Report on Poas (Costa Rica) — 2 August-8 August 2017
Smithsonian / US Geological Survey Weekly Volcanic Activity Report, 2 August-8 August 2017
Managing Editor: Sally Kuhn Sennert
Please cite this report as:
Global Volcanism Program, 2017. Report on Poas (Costa Rica). In: Sennert, S K (ed.), Weekly Volcanic Activity Report, 2 August-8 August 2017. Smithsonian Institution and US Geological Survey.
10.2°N, 84.233°W; summit elev. 2708 m
All times are local (unless otherwise noted)
On 3 August OVSICORI-UNA reported that plumes of magmatic gases, water vapor, and aerosols continued to rise from Poás’s vent A (Boca Roja), and plumes of water vapor and abundant yellow particles of native sulfur were emitted from vent B (Boca Azufrada). Plumes rose as high as 1 km above the vents and drifted SSW. Incandescence from the bottom of the crater was recorded at night by the webcams. Recent measurements indicated that sulfur dioxide was emitted at a rate of 1,000-1,500 tons per day, which were values similar to those measured in the first months of 2017, before the phreato-magmatic eruptions of April and May. Gas plumes continued to rise from the vents and drift SW and NW at least through 8 August.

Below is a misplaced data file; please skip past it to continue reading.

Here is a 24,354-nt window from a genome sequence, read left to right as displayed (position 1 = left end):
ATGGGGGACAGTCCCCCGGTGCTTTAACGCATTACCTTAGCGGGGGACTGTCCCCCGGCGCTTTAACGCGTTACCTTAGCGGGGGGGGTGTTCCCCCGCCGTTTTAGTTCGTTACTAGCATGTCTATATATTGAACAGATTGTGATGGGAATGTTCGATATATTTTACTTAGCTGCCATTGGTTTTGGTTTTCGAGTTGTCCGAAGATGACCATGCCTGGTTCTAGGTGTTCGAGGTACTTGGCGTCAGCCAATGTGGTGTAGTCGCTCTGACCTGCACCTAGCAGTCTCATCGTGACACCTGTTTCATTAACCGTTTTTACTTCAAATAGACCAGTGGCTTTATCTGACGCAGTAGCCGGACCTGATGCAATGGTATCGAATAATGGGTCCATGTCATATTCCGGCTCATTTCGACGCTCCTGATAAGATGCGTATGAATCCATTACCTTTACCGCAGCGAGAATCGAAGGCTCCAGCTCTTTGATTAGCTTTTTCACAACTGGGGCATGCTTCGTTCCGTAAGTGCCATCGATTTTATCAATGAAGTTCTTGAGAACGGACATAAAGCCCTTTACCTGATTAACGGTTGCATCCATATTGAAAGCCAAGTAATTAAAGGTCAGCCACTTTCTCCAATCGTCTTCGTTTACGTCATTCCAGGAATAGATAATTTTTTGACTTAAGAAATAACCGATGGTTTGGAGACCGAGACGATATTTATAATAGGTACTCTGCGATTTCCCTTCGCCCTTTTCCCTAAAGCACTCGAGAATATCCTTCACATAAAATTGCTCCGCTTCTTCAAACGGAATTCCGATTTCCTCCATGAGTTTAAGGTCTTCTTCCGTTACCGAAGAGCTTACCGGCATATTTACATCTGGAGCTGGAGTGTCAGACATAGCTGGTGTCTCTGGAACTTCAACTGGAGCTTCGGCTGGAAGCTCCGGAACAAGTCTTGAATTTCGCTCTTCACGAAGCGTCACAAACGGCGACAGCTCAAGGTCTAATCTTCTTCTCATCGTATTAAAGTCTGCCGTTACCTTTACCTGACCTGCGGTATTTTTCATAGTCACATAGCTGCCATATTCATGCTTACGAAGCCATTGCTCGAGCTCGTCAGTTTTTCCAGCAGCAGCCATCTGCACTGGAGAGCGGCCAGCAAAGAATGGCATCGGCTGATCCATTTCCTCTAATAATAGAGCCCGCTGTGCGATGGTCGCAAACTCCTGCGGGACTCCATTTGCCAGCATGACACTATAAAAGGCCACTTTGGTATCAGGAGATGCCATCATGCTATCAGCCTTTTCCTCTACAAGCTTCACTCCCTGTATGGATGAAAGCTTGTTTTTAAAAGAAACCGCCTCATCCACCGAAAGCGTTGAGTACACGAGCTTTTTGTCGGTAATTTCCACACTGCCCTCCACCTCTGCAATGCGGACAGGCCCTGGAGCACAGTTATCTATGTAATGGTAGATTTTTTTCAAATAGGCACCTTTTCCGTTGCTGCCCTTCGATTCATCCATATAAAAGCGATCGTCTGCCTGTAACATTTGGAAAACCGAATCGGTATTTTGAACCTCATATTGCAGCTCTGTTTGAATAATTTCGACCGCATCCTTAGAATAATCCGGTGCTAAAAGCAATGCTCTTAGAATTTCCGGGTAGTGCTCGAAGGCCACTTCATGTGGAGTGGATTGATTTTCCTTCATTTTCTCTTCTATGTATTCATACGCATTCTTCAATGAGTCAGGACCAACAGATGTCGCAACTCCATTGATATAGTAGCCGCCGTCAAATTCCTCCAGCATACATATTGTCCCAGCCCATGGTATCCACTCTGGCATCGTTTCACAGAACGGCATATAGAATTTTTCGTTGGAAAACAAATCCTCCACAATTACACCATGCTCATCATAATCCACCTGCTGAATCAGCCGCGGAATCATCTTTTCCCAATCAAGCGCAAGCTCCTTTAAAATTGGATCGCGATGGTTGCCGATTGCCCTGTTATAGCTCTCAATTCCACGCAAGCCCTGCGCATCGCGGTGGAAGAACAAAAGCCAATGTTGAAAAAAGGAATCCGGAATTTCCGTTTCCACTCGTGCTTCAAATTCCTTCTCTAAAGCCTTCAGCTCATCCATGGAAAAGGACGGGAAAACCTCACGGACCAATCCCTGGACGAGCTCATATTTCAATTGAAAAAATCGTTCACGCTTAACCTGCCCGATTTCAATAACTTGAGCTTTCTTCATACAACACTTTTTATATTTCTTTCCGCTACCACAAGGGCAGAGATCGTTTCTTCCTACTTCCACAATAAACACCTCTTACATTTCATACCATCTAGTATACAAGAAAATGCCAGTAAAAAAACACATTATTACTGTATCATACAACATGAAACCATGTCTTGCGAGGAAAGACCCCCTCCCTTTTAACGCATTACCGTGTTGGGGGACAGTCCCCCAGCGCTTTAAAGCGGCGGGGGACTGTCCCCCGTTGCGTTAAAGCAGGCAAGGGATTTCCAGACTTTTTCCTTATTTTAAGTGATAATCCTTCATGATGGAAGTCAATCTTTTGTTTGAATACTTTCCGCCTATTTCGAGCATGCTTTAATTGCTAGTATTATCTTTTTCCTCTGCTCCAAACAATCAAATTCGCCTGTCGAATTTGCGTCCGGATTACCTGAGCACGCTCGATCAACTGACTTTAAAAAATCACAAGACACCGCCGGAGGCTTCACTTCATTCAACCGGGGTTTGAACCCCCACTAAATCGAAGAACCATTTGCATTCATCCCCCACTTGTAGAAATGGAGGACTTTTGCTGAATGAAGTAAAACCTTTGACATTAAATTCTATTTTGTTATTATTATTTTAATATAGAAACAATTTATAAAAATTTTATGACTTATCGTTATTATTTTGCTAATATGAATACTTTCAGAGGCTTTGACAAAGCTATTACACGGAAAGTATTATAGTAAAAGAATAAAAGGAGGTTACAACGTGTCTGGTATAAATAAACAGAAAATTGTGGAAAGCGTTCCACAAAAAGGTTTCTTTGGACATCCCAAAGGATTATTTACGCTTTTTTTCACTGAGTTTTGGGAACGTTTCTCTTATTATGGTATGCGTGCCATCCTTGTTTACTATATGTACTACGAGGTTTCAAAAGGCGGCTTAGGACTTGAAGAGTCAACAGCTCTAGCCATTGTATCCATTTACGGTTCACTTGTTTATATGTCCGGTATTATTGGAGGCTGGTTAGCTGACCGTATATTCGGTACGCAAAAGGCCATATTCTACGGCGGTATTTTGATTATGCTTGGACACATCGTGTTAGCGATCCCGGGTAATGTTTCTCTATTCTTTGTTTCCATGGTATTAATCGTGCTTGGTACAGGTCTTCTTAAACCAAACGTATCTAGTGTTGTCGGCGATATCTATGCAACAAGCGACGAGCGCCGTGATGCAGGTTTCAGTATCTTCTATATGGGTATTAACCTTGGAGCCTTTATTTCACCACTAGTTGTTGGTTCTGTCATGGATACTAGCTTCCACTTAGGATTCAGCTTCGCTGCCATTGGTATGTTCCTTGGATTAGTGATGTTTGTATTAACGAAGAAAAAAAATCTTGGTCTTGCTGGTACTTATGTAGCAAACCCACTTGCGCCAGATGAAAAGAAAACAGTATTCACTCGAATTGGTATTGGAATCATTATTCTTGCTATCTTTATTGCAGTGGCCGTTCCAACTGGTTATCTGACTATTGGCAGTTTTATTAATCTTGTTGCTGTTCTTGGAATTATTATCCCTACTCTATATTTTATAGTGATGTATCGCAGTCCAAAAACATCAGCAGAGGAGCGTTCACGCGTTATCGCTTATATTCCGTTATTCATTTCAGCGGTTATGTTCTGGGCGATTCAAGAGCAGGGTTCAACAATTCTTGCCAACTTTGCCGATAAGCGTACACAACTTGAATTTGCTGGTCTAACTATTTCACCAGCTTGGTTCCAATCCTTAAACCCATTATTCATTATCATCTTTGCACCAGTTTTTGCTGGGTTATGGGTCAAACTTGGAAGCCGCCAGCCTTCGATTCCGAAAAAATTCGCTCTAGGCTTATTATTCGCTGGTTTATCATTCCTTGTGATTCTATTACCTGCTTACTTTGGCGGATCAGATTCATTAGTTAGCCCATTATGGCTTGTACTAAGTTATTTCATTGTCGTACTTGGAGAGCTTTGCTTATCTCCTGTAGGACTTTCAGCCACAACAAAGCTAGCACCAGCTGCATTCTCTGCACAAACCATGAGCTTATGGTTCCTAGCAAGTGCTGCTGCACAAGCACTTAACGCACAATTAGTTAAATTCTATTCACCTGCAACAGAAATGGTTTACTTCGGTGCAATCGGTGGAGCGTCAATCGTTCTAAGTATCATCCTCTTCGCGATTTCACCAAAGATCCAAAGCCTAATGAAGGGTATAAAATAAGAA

Geologic Background. The broad, well-vegetated edifice of Poás, one of the most active volcanoes of Costa Rica, contains three craters along a N-S line. The frequently visited multi-hued summit crater lakes of the basaltic-to-dacitic volcano, which is one of Costa Rica's most prominent natural landmarks, are easily accessible by vehicle from the nearby capital city of San José. A N-S-trending fissure cutting the 2708-m-high complex stratovolcano extends to the lower northern flank, where it has produced the Congo stratovolcano and several lake-filled maars. The southernmost of the two summit crater lakes, Botos, is cold and clear and last erupted about 7500 years ago. The more prominent geothermally heated northern lake, Laguna Caliente, is one of the world's most acidic natural lakes, with a pH of near zero. It has been the site of frequent phreatic and phreatomagmatic eruptions since the first historical eruption was reported in 1828. Eruptions often include geyser-like ejections of crater-lake water.